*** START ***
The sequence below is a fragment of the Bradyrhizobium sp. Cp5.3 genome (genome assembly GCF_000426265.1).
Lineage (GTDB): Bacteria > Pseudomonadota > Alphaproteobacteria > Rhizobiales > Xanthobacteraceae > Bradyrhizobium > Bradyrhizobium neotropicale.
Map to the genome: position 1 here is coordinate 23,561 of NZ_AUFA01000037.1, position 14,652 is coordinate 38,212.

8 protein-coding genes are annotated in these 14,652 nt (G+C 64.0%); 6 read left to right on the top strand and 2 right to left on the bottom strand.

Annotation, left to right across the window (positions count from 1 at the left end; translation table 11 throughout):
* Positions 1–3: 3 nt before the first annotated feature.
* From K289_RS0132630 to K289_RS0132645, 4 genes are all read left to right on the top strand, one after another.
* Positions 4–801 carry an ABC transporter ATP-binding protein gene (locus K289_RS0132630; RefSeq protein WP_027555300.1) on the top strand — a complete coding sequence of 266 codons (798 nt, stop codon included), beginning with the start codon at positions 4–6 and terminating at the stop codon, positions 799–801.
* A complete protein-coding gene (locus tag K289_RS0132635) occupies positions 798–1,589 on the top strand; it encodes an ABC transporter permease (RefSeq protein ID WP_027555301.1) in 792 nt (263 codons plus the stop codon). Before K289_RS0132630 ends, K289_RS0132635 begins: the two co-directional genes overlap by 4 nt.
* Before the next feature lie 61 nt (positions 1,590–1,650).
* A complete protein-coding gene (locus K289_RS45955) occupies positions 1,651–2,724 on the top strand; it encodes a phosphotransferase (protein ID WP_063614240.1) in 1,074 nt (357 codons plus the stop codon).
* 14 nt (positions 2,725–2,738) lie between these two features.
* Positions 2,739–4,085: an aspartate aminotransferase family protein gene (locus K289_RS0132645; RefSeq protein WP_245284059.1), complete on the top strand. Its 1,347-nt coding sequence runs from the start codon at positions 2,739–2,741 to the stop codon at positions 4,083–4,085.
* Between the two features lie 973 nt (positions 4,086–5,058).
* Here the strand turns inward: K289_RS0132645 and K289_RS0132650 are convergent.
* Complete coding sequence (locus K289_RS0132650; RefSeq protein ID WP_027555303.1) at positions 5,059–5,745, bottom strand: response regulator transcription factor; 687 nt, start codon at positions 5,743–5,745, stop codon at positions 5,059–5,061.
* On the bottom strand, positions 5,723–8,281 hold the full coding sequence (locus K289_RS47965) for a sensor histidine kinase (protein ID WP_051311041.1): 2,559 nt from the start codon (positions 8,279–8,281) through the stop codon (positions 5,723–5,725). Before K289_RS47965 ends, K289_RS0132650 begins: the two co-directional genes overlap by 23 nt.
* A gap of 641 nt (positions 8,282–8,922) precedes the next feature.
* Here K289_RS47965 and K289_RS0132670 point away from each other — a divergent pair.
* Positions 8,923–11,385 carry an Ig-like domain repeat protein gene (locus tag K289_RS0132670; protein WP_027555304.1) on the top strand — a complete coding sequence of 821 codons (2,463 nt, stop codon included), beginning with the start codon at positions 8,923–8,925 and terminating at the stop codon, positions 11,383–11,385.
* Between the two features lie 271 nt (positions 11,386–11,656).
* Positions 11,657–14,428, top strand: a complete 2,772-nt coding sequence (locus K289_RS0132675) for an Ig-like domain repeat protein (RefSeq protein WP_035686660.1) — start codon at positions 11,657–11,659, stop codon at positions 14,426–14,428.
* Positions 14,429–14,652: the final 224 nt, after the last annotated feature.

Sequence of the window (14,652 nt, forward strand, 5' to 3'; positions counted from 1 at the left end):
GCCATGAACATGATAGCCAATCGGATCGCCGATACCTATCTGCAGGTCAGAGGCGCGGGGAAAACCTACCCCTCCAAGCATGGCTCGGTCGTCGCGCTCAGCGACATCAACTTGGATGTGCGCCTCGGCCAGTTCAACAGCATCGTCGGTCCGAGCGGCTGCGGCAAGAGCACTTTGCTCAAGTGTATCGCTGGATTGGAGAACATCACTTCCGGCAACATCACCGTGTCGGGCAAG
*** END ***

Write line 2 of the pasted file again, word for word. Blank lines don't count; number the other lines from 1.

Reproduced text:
Lineage (GTDB): Bacteria > Pseudomonadota > Alphaproteobacteria > Rhizobiales > Xanthobacteraceae > Bradyrhizobium > Bradyrhizobium neotropicale.